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New Albums From Miley Cyrus, Eminem, and The Roots

What to Download: New Music This Week

Freshen up that old iPod — it's Tuesday! The fun movie releases are matched only by the wide variety of music releases today: there's rap, hip-hop, pop — check out my reviews of the new discs and see if anything grabs you by the ears.

Good girls attempt to go bad: The teen pop star has a message for everyone, and if it's not obvious from the title, Can't Be Tamed, the album cover should make it clear: Miley is all grown up. She tries way too hard with the overly aggressive title track, which she seems to sing with a scowl. It's better when she embraces her poppiness, like with "Two More Lonely People," or when she shows that earnest sweetness about love that only a young girl could muster with "Forgiveness and Love." Miley detractors beware: "Permanent December" sounds destined for radio overplay, despite its abuse of Auto-Tune and vocal styling borrowed directly from Ke$ha.

Bouncing back: Eminem is back with his seventh album, Recovery, and he is not afraid. No, seriously, "Not Afraid" is one of the first singles, and it's the kind of brash declaration we expect from the pot-stirrer, but I what I didn't expect were so many radio-friendly songs. "Won't Back Down" with Pink is a great example, but my personal favorite is his track with Rihanna: "Love the Way You Lie." She imparts some soul to the track, which marries one of the album's best beats with the best guest vocal (it actually reminds me a lot of Dido's turn on "Stan"). Meanwhile, I can't get past the sample of "What Is Love" to appreciate Em's collabo with Lil Wayne on "No Love."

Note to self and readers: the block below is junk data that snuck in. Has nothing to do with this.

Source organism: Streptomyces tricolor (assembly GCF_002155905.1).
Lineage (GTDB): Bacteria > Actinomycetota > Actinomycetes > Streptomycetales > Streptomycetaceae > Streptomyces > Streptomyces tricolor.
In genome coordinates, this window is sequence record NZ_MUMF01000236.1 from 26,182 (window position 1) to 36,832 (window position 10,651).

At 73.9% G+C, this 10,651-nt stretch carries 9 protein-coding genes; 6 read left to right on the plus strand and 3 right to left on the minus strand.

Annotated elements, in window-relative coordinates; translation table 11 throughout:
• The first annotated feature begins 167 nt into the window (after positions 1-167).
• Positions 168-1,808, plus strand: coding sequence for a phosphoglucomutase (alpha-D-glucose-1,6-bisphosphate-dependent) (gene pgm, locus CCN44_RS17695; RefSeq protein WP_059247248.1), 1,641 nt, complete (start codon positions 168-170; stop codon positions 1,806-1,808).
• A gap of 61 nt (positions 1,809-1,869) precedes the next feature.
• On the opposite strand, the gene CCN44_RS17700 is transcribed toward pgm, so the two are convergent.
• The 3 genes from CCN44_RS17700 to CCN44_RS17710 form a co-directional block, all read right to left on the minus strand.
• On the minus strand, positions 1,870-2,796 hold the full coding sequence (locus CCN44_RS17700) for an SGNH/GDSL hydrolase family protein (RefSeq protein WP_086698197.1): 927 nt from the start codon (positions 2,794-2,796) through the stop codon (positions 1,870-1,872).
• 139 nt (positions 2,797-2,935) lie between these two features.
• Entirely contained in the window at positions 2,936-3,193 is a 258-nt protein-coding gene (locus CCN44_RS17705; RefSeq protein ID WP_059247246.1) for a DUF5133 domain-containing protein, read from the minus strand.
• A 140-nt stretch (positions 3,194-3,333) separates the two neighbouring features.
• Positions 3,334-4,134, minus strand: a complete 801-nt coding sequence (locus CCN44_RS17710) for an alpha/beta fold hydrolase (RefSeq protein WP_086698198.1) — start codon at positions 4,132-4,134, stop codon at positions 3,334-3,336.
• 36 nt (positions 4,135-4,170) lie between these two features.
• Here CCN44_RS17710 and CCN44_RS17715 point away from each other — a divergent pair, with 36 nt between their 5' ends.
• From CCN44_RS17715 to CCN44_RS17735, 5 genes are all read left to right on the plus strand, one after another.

One more release to check out when you read more.

Branching out: The Roots have really changed things up lately. First they became the house band for Late Night With Jimmy Fallon, and now the group is going indie. On their latest release, How I Got Over, the hip-hop artists incorporate the ladies of Dirty Projectors (on "A Peace of Light"), Monsters of Folk ("Dear God 2.0"), and Joanna Newsom ("Right On"). The collaborations provide a cool twist; however, the overall mood of the album is somewhat dark, as the band touches on struggles of crime, poverty, and natural disaster. It's smart subject matter packaged in an easygoing groove, but if you desire something a little more hopeful try "The Day".

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